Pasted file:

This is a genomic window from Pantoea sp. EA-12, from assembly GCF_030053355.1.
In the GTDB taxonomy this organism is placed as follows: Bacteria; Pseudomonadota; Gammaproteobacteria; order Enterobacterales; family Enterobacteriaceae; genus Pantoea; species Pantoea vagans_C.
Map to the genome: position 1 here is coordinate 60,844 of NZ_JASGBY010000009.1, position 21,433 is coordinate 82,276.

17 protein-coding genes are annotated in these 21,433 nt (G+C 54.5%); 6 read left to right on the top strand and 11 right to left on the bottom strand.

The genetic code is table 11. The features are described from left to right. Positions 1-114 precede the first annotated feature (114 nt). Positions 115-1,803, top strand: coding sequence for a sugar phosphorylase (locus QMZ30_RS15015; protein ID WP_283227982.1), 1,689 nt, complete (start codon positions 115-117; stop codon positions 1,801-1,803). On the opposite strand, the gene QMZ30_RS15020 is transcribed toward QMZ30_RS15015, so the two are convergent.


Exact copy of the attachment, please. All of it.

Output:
This is a genomic window from Pantoea sp. EA-12, from assembly GCF_030053355.1.
In the GTDB taxonomy this organism is placed as follows: Bacteria; Pseudomonadota; Gammaproteobacteria; order Enterobacterales; family Enterobacteriaceae; genus Pantoea; species Pantoea vagans_C.
Map to the genome: position 1 here is coordinate 60,844 of NZ_JASGBY010000009.1, position 21,433 is coordinate 82,276.

17 protein-coding genes are annotated in these 21,433 nt (G+C 54.5%); 6 read left to right on the top strand and 11 right to left on the bottom strand.

The genetic code is table 11. The features are described from left to right. Positions 1-114 precede the first annotated feature (114 nt). Positions 115-1,803, top strand: coding sequence for a sugar phosphorylase (locus QMZ30_RS15015; protein ID WP_283227982.1), 1,689 nt, complete (start codon positions 115-117; stop codon positions 1,801-1,803). On the opposite strand, the gene QMZ30_RS15020 is transcribed toward QMZ30_RS15015, so the two are convergent.